Surprise (said nobody): Riders loading up on ex-Esks

If speedy defensive back Aaron Grymes wasn’t intent on pursuing NFL opportunities, a process expected to take another three weeks, he might already be on the Saskatchewan Roughriders’ lengthening list of new acquisitions.

He’s exactly what the Roughriders are looking for: Reasonably priced, fast, proven, big, available and a former member of the Grey Cup-champion Edmonton Eskimos. So don’t preclude Grymes just yet from joining the Roughriders, a sad-sack outfit in full rebuild mode following a 3-15 season.




The Roughriders have been one of the main players in the CFL’s free-agent frenzy, having signed 11 newcomers since their contracts expired Feb. 9.

Here are the new players signed by Saskatchewan in the past two days (with their recent CFL team in parentheses): receivers Shamawd Chambers (Edmonton), John Chiles (Toronto) and Jeremy Kelley (Hamilton), defensive backs Otha Jones (Edmonton), Graig Newman (Winnipeg) and Ed Gainey (Hamilton), returner Kendial Lawrence (Edmonton), linebacker Greg Jones (Toronto), running back Curtis Steele (Toronto), offensive lineman Andrew Jones (Edmonton) and defensive end Justin Capicciotti (Ottawa), who has confirmed his signing on Twitter.

The Riders also traded for offensive lineman Bruce Campbell, re-signed aspiring defensive end Dylan Ainsworth and re-upped veteran guard Chris Best.

Of the newly signed free agents, four are re-joining their former head coach, Chris Jones, and the coaching staff he brought from Edmonton after winning the 2015 Grey Cup. Jones is now Saskatchewan’s vice-president of everything, in charge of the Roughriders’ roster, so he’s peppering it with Eskimos and other players he has coached with or against during his earlier CFL stops.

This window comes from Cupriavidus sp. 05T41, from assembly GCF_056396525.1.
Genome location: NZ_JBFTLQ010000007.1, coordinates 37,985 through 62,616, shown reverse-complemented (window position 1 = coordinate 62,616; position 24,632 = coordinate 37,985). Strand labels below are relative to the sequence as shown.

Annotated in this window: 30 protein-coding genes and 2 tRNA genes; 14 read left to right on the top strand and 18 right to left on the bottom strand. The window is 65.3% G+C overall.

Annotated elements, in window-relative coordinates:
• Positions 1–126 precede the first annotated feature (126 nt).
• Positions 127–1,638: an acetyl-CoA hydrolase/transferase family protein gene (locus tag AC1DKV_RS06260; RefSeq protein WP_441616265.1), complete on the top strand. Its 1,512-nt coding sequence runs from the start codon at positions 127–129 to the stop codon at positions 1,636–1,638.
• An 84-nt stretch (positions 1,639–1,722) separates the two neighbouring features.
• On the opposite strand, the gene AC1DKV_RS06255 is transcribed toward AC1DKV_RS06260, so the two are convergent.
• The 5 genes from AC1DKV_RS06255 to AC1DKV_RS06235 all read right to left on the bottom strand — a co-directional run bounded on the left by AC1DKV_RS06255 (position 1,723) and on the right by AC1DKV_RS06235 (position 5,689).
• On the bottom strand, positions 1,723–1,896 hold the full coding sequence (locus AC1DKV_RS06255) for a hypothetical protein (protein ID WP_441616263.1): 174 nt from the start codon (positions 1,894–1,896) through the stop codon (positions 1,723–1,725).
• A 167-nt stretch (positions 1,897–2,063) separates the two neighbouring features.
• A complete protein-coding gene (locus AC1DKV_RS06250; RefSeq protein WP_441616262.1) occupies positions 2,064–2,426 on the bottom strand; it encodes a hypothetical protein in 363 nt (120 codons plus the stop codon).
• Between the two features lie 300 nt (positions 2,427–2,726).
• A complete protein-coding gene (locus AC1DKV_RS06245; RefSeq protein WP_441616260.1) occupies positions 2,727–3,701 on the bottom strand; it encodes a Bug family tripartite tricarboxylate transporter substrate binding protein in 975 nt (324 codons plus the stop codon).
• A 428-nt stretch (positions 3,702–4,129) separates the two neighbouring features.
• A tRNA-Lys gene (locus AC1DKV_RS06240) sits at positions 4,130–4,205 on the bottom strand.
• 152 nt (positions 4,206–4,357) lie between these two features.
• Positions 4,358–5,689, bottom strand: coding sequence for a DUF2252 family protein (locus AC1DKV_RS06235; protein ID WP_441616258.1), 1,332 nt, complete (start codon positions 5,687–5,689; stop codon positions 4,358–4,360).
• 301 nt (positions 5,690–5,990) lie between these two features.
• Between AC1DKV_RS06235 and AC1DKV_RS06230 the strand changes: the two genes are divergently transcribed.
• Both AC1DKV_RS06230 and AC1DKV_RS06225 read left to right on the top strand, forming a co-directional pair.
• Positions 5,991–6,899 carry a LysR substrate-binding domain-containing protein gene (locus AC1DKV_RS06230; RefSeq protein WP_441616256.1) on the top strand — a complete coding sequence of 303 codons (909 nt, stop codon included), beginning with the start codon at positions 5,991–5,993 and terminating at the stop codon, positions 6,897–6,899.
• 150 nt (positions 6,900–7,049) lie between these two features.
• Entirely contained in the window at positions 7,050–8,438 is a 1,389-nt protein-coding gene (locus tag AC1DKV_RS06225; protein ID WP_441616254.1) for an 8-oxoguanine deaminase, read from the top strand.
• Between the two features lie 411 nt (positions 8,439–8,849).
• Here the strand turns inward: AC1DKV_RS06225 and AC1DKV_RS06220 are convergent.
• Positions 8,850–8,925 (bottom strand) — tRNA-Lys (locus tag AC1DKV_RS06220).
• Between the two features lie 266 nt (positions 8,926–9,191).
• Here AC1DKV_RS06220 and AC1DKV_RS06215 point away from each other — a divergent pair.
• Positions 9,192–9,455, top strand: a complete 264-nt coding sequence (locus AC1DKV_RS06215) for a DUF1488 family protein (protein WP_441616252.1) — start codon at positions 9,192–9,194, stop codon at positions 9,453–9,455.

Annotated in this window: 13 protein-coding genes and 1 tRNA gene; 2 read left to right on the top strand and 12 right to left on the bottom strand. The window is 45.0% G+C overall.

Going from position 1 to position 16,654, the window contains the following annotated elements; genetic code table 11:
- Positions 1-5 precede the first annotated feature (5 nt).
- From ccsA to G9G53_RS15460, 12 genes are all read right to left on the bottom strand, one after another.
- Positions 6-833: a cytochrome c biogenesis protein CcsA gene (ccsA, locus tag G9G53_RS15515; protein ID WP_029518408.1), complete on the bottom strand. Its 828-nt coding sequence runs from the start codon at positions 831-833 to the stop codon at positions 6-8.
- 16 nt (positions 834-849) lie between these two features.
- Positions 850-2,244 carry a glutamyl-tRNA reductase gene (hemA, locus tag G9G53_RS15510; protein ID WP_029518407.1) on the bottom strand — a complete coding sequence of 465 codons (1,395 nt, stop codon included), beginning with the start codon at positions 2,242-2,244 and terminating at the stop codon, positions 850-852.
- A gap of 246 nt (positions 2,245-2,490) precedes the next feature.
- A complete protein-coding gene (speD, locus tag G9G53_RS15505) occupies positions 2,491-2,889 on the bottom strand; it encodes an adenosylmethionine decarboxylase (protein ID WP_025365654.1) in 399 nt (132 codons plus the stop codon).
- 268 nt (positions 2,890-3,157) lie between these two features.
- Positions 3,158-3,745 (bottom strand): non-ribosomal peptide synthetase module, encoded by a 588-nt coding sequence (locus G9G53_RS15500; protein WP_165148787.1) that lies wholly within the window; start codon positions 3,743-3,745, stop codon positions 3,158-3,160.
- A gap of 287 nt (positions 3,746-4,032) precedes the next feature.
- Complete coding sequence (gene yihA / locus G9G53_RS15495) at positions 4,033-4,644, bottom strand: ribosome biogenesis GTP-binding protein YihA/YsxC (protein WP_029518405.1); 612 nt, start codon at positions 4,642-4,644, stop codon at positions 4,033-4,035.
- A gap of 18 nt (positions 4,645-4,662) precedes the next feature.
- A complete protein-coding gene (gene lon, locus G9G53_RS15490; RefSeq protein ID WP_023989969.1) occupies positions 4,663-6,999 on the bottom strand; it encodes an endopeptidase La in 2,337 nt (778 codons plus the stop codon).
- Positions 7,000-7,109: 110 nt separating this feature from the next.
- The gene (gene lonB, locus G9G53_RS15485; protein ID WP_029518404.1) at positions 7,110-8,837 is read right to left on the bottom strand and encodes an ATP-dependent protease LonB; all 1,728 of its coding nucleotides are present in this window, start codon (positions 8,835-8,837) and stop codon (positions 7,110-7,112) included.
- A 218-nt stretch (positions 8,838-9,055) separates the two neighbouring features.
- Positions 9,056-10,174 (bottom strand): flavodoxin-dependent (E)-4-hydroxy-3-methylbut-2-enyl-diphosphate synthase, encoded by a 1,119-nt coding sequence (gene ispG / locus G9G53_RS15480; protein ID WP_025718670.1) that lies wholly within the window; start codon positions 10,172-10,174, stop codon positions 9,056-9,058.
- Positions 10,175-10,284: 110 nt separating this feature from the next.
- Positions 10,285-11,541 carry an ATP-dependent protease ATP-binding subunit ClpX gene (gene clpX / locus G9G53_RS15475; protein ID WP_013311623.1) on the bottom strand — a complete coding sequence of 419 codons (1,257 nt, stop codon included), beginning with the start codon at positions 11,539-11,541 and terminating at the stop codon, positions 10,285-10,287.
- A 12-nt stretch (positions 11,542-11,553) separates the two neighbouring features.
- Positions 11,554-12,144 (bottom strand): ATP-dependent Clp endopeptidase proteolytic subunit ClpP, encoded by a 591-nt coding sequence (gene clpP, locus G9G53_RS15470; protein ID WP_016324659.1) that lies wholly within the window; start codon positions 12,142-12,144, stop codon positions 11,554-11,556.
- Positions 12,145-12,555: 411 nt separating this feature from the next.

Only the Winnipeg Blue Bombers can rival the Roughriders in their free-agent activity. And neither team is finished in a free-agent market that started with an unprecedented 122 candidates.

Why so many free agents? The newest collective bargaining agreement with the CFL Players’ Association allowed players to sign one-year contracts, without the standard option-year agreement at the club’s choice. It glutted the market.

Bombers general manager Kyle Walters said he would prefer building a squad through drafting and scouting. Pointing to the Calgary Stampeders, Walters said stability was a key factor for Calgary’s annual success. But because Walters’ team needs to become competitive quickly, the best possibility comes by signing free agents. Just like Saskatchewan. And they have plenty of choices.

If the CFL season began today, quarterback Darian Durant, receiver Rob Bogg, guards Best and Brendon LaBatte, defensive tackle Tearrius George, linebacker Jeff Knox Jr. and kicker Tyler Crapigna would likely be Saskatchewan’s only returning starters from the end of 2015.

Not much stability. Yet.

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